Need Help working with PEX

Discussion in 'Plumbing Forum, Professional & DIY Advice' started by DonM, Oct 17, 2007.

  1. DonM

    DonM New Member


    I’m thinking of re-plumbing my potable water needs with a PEX system. I have a slightly aggressive water condition (although safe for consumption)that is pitting my copper pipes (22 year old home), plus my water pressure isn’t the greatest. I’m currently afraid to try and increase the pressure with thin (schedule M) pipes that tends to pit as it is.)

    My plumbing skills are limited- I can solder, however if I’m going to replace the copper- I don’t want to use copper again even with a better (thicker) pipe since eventually they will leak again- plus, I don’t relish the thought of soldering in tight places.

    Everything I’ve read about PEX seems to work for me. It will not be affected by the aggressive water, and can be easily installed. (I do have some concerns about mice eating at the PEX??)

    My first set of questions regard the different methods for joining the tubing to connections. It’s my understanding that the different systems are unique and must be used consistently. I was thinking of using the Wisbro system of compression and expansion. Does one tool do both? Can it be used in relatively tight spaces (under sinks)? Do I have to get special PEX tubing for this system?

    My current game plan is to modify my current copper plumbing with PEX. I have a two story home with an exposed basement ceiling. I can clearly trace where the ½†copper pipes branch off the ¾†main to the separate sites of the kitchen and ½ bath above on the first floor. I am considering disconnecting and sealing off the current ½†pipes that feed to the kitchen and re plumb PEX from a manifold to each fixture. The ¾†copper would then be connected as a separate line in the manifold as well to continue to supply water to the second floor.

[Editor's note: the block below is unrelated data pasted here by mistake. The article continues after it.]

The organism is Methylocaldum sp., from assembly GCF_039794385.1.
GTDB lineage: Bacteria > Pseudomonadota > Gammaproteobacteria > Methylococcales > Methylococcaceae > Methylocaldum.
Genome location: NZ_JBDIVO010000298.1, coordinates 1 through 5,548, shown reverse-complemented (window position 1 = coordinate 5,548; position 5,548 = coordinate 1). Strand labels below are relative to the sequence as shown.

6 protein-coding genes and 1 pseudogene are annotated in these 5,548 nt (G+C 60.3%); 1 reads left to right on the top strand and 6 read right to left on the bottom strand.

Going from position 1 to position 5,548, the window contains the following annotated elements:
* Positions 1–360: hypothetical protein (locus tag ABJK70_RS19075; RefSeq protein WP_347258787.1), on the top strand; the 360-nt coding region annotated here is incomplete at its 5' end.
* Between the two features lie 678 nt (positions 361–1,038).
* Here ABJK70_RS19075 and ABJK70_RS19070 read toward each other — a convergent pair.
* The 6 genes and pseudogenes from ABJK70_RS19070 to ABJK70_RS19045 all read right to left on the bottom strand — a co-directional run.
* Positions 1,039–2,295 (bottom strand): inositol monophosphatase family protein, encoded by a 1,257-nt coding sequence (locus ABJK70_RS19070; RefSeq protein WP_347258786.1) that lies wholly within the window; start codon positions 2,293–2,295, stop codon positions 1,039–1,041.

The reason I’m not thinking of redoing the 2nd floor plumbing immediately is because it presents some major obstacles for my limited plumbing and carpentry skills. The current pipes are hidden in the walls and ceilings, and I don’t know exactly where they are. (Ideally if I knew where they were I could cut them out and replace them with PEX tubing, fishing them through the same holes in the walls and joists. Instead I’m considering a new route maybe through closets etc. to reach the upstairs fixtures.

    I'm not concerned with the copper terminations on a pex system failing for many reasons, primarily because the copper failures that I have experienced are never on vertical members, only on the horizontal pipe.

    Any thoughts or comments are most welcome.

  2. Gary Slusser

    Gary Slusser That's all folks!

    Other than the obvious pin hole leaks in copper, acidic/aggressive water eats all metals and adds them to the water. If you ingest the water, that's not healthy.

    So you should treat your water to prevent the corrosion in the entire system including any new (expensive) copper stub outs you'll prevent adding metals to the water.

    I suggest a correctly sized for the SFR your house and family size requires, backwashed acid neutralizing (AN) filter with a Clack WS-1 control valve.

    If you install one, then you can take your time replacing the old copper one piece at a time.
  3. DonM

    DonM New Member